Alphabet will remove location information indicating when users visit an abortion clinic, the online search company announced on Friday, in response to concerns that a digital trail could alert law police if a woman terminates her pregnancy illegally.
As state laws restricting abortions take effect following the US Supreme Court's decision last month that the constitution no longer guarantees them, the technology industry is concerned that police could obtain warrants for search history, geolocation, and other information revealing pregnancy plans.
Google stated on Friday that it would continue to oppose improper or overly broad government data requests without mentioning abortion.
The corporation stated that a Google account's location history is disabled by default.
In the coming weeks, location history entries showing sensitive locations such as fertility centers, abortion clinics, and addiction treatment facilities will be removed shortly after a visit for people who use the feature.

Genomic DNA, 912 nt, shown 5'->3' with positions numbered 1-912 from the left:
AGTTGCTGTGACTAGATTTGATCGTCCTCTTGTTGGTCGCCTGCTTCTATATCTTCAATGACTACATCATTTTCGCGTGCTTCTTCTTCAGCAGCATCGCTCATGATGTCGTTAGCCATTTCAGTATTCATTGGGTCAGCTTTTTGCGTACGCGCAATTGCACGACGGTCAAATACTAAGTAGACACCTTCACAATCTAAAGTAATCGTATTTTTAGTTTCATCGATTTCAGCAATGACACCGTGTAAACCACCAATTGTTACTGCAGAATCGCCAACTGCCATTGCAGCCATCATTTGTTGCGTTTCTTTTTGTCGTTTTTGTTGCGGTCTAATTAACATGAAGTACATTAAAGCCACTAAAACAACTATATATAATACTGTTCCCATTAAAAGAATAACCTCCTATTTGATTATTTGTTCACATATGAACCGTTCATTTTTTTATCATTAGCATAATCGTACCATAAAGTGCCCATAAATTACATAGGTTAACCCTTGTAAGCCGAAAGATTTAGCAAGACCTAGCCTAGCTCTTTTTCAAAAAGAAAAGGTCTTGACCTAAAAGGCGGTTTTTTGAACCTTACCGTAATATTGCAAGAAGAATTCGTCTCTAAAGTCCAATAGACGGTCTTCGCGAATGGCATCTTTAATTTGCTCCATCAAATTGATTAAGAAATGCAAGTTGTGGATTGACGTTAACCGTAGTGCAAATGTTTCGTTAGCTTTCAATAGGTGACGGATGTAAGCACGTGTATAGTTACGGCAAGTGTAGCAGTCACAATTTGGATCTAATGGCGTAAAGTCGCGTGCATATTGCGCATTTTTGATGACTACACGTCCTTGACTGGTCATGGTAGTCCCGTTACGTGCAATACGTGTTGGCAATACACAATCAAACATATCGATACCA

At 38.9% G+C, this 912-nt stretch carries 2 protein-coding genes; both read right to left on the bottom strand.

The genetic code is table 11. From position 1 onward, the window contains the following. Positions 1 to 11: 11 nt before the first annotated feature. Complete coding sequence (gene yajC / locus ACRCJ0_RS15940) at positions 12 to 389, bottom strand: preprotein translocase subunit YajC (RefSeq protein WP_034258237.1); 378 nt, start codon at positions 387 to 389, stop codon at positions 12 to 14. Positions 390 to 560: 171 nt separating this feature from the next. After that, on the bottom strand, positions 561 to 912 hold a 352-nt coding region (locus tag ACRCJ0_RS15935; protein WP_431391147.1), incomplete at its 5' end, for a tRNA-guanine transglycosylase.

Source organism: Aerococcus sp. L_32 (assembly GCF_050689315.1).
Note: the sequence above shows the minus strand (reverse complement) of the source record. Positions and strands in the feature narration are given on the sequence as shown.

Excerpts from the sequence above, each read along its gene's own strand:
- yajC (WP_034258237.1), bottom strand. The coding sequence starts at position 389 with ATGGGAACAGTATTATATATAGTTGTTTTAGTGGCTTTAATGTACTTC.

A Google spokesman did not immediately respond to how the business would detect such visits and whether all associated data would be purged from its systems.
Google is the first technology company to openly state how it would handle user data in response to worries regarding the court order and how it can be weaponized and imposed by law enforcement.
Separately, the business revised its policy on Friday to classify US advertisers who give pills by mail following a virtual consultation but lack facilities as providers of abortions.